She said: “I had no inkling that I was entering into trouble when I flagged down a bus under the bridge at Iyana Isolo Bus Stop along Oshodi-Apapa Expressway. I got to the bus at 1:00pm and that was the last thing I knew. By the time I regained consciousness, I was already blindfolded among several other captives at a grove. By Providence, the priest rejected me when it was my turn to be sacrificed and I was dumped in a thick forest.
“I ran for several hours and dashed out at a place close to a popular cement factory in Sagamu, Ogun State.”
The experience, according to Aminat, has made her to always wait longer at bus stops before boarding a vehicle.
“What I do now is to wait longer at bus stops and see that passengers disembark from a bus that I would board. I chose to do so because kidnappers don’t drop off their victims on the road.”
But Aminat’s strategy has not been without its consequences. “Sometimes, I wait for more than one hour at bus stops just to make sure I see a bus that would drop off passengers. This often makes me to arrive at my destinations very late, especially when I am returning home from work in the evening,” she said.
Wale Adebayo, an administrative clerk in a Lagos-based finance house, is nursing a gash on his forehead after he was thrown off a moving bus by suspected bus robbers, popularly called ‘one-chance’, around Alakija Bus Stop on the Lagos-Badagry Expressway.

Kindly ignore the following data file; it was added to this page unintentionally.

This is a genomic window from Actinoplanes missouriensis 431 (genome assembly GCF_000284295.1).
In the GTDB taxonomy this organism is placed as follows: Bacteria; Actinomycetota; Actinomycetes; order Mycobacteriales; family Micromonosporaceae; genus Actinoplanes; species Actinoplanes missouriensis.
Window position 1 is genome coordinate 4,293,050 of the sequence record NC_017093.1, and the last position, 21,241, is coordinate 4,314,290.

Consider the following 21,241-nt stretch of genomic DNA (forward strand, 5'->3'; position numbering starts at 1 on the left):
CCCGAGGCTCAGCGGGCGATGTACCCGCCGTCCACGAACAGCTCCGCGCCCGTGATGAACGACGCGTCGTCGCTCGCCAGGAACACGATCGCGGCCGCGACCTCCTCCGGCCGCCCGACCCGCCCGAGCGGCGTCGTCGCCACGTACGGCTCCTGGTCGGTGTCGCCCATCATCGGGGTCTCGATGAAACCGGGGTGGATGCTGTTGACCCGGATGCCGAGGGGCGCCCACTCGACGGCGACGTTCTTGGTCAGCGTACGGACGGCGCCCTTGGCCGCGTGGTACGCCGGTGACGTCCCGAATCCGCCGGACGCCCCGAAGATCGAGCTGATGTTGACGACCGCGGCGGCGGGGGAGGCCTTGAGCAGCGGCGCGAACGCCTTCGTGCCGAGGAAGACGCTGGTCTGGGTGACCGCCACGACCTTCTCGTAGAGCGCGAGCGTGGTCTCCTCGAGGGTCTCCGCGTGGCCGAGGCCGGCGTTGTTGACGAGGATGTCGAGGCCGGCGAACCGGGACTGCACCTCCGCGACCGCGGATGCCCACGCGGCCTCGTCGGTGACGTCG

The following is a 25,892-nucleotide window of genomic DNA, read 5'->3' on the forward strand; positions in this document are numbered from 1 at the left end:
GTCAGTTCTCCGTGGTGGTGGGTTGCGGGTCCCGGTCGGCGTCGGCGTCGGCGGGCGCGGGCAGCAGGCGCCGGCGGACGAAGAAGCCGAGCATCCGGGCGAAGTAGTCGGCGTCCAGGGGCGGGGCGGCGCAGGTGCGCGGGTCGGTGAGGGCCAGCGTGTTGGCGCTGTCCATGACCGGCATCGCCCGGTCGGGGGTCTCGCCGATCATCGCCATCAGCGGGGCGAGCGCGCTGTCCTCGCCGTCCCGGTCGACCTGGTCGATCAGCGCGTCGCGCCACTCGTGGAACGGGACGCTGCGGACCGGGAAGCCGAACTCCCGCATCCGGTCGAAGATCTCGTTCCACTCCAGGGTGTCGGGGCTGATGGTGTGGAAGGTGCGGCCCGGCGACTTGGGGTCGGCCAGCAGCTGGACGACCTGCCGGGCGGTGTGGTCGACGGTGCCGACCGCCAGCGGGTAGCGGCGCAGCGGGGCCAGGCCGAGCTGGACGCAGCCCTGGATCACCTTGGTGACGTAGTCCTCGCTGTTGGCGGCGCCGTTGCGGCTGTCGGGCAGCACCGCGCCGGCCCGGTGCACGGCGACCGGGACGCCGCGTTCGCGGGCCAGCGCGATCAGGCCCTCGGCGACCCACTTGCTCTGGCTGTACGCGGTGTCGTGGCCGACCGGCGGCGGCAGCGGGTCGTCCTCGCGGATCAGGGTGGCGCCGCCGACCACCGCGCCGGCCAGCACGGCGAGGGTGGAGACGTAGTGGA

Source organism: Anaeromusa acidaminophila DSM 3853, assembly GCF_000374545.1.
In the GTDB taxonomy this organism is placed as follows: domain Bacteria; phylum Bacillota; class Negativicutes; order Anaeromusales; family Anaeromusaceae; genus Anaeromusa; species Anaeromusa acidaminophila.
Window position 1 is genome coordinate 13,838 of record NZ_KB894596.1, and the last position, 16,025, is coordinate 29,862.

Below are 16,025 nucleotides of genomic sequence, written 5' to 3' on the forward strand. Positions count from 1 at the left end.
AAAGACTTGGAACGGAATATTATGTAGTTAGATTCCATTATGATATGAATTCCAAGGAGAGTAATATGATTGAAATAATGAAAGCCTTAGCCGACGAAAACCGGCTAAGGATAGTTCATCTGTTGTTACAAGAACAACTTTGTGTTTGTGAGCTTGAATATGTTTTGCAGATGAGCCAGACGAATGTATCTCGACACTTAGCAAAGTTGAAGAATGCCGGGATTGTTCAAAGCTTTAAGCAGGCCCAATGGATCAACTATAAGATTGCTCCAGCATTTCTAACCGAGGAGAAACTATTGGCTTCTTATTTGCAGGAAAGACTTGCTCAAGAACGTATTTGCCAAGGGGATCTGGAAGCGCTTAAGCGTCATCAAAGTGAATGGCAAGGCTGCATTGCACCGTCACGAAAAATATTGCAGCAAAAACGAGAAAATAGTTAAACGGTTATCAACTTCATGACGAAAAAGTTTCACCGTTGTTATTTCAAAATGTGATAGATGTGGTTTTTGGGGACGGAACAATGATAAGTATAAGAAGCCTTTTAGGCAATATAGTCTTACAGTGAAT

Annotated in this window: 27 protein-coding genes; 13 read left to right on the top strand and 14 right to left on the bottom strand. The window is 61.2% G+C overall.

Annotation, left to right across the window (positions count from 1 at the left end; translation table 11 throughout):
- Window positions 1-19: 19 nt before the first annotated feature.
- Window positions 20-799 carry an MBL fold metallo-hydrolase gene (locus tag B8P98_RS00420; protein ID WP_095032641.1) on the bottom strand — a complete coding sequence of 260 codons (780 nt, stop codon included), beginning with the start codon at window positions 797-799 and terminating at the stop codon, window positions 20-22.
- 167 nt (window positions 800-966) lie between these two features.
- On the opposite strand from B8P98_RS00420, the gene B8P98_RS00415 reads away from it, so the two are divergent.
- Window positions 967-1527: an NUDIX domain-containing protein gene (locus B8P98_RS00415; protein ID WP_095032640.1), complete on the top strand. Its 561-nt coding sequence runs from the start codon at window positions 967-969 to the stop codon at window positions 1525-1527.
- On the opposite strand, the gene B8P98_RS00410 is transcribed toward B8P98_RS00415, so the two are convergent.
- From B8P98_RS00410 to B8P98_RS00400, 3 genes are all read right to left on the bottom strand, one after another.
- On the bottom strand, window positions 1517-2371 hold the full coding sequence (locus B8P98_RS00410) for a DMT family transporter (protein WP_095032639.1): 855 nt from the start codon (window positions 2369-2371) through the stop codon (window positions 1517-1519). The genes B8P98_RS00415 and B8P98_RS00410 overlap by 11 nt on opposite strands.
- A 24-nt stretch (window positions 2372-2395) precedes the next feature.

He was returning from work and joined a commercial bus at Oshodi en route Iyana Iba area of Ojo when the occupants of the vehicle seized him, took his phone and the N20,000 inside his wallet.
Shocked by the development, Adebayo initially struggled with the robbers. In the middle of the struggle, his head was hit against the door of the bus, leaving him with a deep gash on his head.
“It was a terrible experience,” he said. “For days, I could not go to work because I was nursing the wound on my head. Even as I speak, I am still nursing the pain weeks after the wound has healed.”
Adebayo, who attends a white garment church, said the pastor of his church had foretold the incident during a Sunday service, but he did not pay any attention to the prophecy.
He said: “The pastor of my church, during a Sunday service two weeks before the incident, had asked the parishioners to pray against falling victim to ‘one-chance’ robbery. However, I left the church without joining in the prayer in order to attend the naming ceremony of my elder sister’s daughter somewhere at Okokomaiko.”